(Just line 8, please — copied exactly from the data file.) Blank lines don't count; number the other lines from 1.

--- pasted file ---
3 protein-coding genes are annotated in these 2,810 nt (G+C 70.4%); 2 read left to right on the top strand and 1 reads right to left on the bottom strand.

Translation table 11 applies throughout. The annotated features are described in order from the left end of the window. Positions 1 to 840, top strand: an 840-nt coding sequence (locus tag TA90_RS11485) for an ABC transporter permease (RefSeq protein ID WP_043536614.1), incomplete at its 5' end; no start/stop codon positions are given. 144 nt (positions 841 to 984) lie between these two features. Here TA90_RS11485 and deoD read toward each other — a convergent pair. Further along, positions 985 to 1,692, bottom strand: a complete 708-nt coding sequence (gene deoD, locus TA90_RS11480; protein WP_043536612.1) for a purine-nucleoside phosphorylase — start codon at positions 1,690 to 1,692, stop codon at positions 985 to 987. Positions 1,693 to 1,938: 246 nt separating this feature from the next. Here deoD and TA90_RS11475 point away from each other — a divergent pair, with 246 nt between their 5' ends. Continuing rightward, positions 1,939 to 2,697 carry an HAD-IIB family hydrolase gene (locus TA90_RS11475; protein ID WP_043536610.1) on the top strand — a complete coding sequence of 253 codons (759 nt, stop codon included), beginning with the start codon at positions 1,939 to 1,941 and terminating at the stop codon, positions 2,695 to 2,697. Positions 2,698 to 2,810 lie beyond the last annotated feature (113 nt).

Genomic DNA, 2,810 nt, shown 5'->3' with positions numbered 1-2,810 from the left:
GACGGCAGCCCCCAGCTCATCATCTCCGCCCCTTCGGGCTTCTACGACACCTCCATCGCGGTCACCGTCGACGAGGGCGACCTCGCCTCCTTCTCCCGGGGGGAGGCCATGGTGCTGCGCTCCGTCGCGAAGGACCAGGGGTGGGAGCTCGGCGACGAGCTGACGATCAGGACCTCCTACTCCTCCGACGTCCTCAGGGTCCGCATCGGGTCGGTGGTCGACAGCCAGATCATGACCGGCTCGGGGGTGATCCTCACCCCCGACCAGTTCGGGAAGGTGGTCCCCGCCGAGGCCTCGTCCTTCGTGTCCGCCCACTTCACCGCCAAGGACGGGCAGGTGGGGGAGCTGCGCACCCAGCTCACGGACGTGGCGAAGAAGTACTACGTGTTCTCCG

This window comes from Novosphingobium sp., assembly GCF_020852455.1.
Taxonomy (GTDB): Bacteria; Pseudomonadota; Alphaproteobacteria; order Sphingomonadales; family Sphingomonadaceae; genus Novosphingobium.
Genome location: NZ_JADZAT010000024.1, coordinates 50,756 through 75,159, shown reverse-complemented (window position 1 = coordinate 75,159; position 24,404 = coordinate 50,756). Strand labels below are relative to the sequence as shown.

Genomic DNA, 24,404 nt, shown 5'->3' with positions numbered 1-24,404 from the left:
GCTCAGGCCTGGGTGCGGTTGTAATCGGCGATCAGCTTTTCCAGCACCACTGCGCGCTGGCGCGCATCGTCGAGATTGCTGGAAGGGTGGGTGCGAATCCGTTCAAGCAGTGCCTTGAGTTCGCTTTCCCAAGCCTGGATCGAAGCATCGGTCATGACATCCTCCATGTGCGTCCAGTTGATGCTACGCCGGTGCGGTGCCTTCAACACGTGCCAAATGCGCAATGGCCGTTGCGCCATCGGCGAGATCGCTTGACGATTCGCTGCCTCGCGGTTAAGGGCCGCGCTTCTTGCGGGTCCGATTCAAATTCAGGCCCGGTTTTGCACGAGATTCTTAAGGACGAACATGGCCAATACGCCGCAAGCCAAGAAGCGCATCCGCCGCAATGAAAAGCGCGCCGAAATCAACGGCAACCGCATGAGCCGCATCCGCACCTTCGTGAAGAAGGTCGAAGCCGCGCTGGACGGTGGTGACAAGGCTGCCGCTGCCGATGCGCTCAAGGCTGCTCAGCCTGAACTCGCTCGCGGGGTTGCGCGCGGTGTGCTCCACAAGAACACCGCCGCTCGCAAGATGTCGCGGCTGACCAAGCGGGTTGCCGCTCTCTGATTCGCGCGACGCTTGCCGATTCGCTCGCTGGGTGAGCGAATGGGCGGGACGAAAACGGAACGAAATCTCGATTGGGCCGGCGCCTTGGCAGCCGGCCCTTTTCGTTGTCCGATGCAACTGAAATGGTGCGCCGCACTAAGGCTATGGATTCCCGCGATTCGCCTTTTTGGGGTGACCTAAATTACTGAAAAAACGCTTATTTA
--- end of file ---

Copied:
Genomic DNA, 24,404 nt, shown 5'->3' with positions numbered 1-24,404 from the left: